2012 in Review
Though there was no shortage of great debuts around town in 2012, it felt like an especially strong year for rediscoveries—exhibitions that offered the chance to revisit artists that the New York market and most mainstream art histories have, for various reasons, overlooked. All around town, museums and galleries presented artists who are late in their careers and who have shown little in New York in recent years (or in recent decades)—if they have even shown here at all.
If you listen carefully, you can hear the howling from curatorial and critical circles about the Metropolitan Museum’s blockbuster, “Regarding Warhol.” Organized by Mark Rosenthal with Marla Prather, Ian Alteveer and Rebecca Lowery, the exhibition is a Trojan horse: under the guise of examining the influential Pop artist, the Met has crept through the gates of contemporary art curation. The haphazard display, which looks cobbled together from auction-house catalogues (rather than from art history books), functions less as a thoughtful exhibition than as a three-dimensional press release for the traditionally more historically focused museum’s plans to expand into new art. It’s a land-grab, a wild claim to exciting territory. Its raison d’être is more institutional positioning than visual persuasion. It is bold, impolitic—and interesting.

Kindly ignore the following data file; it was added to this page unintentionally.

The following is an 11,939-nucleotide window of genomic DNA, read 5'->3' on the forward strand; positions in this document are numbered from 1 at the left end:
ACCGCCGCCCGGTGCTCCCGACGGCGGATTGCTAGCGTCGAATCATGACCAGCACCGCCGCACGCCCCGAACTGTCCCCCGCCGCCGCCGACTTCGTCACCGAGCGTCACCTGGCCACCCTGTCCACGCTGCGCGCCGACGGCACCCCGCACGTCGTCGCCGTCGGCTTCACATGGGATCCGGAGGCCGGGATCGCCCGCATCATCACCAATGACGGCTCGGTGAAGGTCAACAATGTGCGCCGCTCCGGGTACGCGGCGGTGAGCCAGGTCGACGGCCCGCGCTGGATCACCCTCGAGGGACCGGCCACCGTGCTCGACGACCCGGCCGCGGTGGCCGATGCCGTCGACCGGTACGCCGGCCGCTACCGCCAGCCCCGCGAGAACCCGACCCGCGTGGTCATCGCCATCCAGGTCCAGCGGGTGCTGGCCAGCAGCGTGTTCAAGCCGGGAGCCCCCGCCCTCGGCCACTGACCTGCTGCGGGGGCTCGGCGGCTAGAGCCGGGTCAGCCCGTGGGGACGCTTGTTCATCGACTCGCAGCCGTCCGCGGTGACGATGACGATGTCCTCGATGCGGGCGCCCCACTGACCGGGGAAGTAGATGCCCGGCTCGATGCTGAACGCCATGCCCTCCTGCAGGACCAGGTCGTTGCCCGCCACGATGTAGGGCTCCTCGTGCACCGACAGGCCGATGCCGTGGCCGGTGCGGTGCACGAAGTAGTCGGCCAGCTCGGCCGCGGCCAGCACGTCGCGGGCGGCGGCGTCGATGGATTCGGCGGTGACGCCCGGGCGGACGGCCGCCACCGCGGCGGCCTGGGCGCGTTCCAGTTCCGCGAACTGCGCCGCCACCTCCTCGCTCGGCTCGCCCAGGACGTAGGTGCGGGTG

Soho alternative gallery Artists Space today released some details about its planned fall retrospective of the work of the collective Bernadette Corporation, and it sounds like it is going to be a wonderfully heady affair. For one thing, the show carries the title “Bernadette Corporation: 2000 Wasted Years.”